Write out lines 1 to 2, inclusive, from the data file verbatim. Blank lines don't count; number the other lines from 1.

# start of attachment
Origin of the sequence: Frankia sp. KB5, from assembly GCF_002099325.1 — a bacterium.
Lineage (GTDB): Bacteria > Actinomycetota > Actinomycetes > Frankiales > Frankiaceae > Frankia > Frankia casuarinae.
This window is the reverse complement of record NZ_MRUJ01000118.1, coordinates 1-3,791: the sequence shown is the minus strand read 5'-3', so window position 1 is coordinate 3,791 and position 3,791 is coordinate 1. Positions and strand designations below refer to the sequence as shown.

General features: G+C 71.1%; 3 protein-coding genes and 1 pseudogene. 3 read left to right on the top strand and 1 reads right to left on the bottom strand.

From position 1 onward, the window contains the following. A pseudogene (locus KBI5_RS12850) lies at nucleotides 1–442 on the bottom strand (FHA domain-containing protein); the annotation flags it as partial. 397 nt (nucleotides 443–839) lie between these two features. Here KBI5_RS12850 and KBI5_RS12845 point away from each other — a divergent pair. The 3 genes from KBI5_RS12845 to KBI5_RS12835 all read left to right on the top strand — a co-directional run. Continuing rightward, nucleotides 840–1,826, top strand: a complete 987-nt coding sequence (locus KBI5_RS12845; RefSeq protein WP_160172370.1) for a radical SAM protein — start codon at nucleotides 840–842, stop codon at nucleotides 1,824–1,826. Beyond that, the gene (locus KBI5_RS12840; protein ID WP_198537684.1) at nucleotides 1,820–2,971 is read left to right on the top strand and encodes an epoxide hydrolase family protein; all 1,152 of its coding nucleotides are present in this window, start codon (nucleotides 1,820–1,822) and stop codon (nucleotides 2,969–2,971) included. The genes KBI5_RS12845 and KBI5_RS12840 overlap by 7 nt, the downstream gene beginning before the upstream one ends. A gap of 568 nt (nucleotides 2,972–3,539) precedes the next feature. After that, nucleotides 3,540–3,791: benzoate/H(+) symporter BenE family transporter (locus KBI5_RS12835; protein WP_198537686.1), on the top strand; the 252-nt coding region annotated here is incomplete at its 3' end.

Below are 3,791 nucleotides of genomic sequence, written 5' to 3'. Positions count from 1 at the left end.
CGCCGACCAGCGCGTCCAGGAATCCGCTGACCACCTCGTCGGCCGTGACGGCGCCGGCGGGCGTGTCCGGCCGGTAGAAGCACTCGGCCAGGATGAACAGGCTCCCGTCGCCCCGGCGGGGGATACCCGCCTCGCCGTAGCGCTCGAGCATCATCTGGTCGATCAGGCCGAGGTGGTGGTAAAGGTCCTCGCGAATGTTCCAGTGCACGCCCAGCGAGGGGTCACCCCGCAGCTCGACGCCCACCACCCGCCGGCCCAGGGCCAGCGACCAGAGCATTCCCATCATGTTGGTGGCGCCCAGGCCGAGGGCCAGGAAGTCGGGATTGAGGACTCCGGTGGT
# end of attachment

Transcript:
Origin of the sequence: Frankia sp. KB5, from assembly GCF_002099325.1 — a bacterium.
Lineage (GTDB): Bacteria > Actinomycetota > Actinomycetes > Frankiales > Frankiaceae > Frankia > Frankia casuarinae.